Wednesday, 21 October 2015

Younger Generation Ghanaians Must Leverage The Positive Money Movement's Ideas For Society's Benefit

"The way monetary economics and banking is taught in many - maybe most - universities is very misleading."
                                                     - Professor David Miles, Monetary Policy Committee, Bank of England.

If Ghana's younger generation want to ensure that at a time when global climate change is impacting Ghana so negatively, they, their children and their children's children, can at least enjoy the same standards of living as today's population of Ghana does - if not better - then they had better take their generation's destiny into
their own collective hands.

Instead of putting their faith in the older generation of leaders that have so egregiously failed Ghanaians, because they are unable to think creatively, they would be wise to arm themselves intellectually to secure their future,  by leveraging some of the ideas underpinning the reformist campaigns, for better societies, run by radical youth-oriented organisations across the world, which are freely available online.

To understand why our economy is in such a mess, and how radical action by creative policymakers could help Ghanaian businesses thrive, instead of being destroyed by high interest rates and a free-falling currency, for example, I humbly suggest that every university student in Ghana, calls for the setting up of a Ghanaian affiliate of the International Movement for Monetary Reform, the global arm of Positive Money.org, by the National Union of Ghana Students (NUGS).

If all the students in Ghana's tertiary institutions were to access the information available on the Positive Money movement's  website, they would see the sense in NUGS taking such a step - if young people in Ghana are to arm themselves with the requisite knowledge to enable them protect their own individual futures.

Positive Money is a movement for a money and banking system that works for society and not against it.

 Its members are campaigning for the power to create money to be used in the public interest, in a democratic, transparent and accountable way, rather than by the same banks, that caused the global financial crisis - to paraphrase the organisation's online website.

To students in the UK, it points out the fact that "Universities often teach ideas about money and banking that have been out of date for decades" and calls on them to "make sure academics and students in your University understand how banks really work today, and how that affects the main social and economic challenges we are facing today."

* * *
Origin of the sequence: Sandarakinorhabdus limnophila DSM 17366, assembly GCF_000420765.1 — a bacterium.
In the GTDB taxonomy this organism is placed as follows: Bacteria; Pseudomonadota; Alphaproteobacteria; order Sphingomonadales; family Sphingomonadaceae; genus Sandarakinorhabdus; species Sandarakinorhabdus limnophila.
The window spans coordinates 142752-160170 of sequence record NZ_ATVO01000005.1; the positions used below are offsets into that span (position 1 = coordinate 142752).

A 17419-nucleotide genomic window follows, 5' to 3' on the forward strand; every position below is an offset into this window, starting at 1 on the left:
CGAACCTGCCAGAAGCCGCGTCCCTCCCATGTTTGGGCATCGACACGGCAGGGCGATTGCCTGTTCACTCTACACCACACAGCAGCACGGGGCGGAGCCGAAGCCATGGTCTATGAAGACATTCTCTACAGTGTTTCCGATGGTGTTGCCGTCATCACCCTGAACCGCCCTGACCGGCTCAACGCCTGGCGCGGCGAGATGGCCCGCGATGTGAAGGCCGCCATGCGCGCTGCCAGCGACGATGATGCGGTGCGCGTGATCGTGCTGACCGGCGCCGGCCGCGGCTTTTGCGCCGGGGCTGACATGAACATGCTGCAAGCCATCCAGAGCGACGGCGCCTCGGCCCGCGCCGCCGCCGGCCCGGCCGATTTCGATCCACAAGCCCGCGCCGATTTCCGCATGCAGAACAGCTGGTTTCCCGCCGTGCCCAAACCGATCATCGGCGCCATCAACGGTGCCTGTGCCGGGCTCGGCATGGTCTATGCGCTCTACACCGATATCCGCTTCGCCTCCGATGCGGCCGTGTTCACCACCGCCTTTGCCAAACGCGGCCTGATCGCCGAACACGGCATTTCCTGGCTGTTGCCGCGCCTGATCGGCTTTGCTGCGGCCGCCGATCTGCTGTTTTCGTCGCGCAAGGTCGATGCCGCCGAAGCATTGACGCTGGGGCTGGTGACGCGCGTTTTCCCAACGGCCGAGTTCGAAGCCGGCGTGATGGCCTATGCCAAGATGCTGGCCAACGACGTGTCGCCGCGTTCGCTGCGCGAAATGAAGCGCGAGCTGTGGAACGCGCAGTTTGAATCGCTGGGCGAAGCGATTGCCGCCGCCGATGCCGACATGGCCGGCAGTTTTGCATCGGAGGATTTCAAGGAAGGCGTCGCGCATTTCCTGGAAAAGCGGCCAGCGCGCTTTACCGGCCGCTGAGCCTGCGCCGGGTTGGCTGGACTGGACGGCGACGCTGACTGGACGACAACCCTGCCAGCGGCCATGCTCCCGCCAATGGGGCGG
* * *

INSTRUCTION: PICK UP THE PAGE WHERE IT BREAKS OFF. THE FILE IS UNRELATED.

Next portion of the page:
And that is the UK, today. One shudders to think what the prevailing situation in university lecture rooms where similar course subjects are taught across Ghana are like.

Hopefully, by learning more from Positive Money. org, some tertiary students in Ghana will begin to think creatively about monetary economics and the banking system - and how radical ideas by policymakers can make the national economy benefit us all: instead of policies impoverishing society, as is currently happening with stratospheric interest rates.

As a patriot who cares about our homeland Ghana's future, one's  hope, is that all younger generation Ghanaians currently studying in our country's tertiary institutions, will leverage  the Positive Money movement's radical ideas, for Ghanaian society's benefit.

 Post Script

Naturally, all the above is also meant to benefit  media entities in Ghana too.  And to help Ghana's media professionals, and those members of the younger generation who attend our tertiary institutions, to police their nation's nascent oil industry much  more effectively, one's humble advice to Ghanaian media entities, and to NUGS and its affiliates, is that they should collaborate with Johnny West's online oil industry transparency platform, OpenOil.net.

That collaboration will enable Ghanaian media professionals, as well as  student's in all Ghana's tertiary institutions,  to have the necessary tools to enable them gather information about the oil industry globally - and demand policies that will make Ghana's oil and gas deposits benefit all Ghanaians: not just a greedy and powerful few.



























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